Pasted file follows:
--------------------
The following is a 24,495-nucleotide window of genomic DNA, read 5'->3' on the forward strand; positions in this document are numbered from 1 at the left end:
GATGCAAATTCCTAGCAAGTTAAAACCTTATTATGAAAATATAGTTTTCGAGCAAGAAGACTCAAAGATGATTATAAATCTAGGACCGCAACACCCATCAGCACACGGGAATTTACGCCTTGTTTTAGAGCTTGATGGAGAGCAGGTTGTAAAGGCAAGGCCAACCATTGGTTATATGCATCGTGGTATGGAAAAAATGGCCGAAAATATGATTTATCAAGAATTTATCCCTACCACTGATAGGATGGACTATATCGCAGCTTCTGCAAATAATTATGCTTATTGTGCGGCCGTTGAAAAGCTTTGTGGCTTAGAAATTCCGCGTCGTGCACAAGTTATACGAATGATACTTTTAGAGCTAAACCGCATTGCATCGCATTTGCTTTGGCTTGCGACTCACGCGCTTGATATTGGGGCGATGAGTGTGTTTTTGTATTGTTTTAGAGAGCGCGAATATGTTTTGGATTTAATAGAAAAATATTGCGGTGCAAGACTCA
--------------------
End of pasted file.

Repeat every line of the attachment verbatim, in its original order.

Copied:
The following is a 24,495-nucleotide window of genomic DNA, read 5'->3' on the forward strand; positions in this document are numbered from 1 at the left end:
GATGCAAATTCCTAGCAAGTTAAAACCTTATTATGAAAATATAGTTTTCGAGCAAGAAGACTCAAAGATGATTATAAATCTAGGACCGCAACACCCATCAGCACACGGGAATTTACGCCTTGTTTTAGAGCTTGATGGAGAGCAGGTTGTAAAGGCAAGGCCAACCATTGGTTATATGCATCGTGGTATGGAAAAAATGGCCGAAAATATGATTTATCAAGAATTTATCCCTACCACTGATAGGATGGACTATATCGCAGCTTCTGCAAATAATTATGCTTATTGTGCGGCCGTTGAAAAGCTTTGTGGCTTAGAAATTCCGCGTCGTGCACAAGTTATACGAATGATACTTTTAGAGCTAAACCGCATTGCATCGCATTTGCTTTGGCTTGCGACTCACGCGCTTGATATTGGGGCGATGAGTGTGTTTTTGTATTGTTTTAGAGAGCGCGAATATGTTTTGGATTTAATAGAAAAATATTGCGGTGCAAGACTCA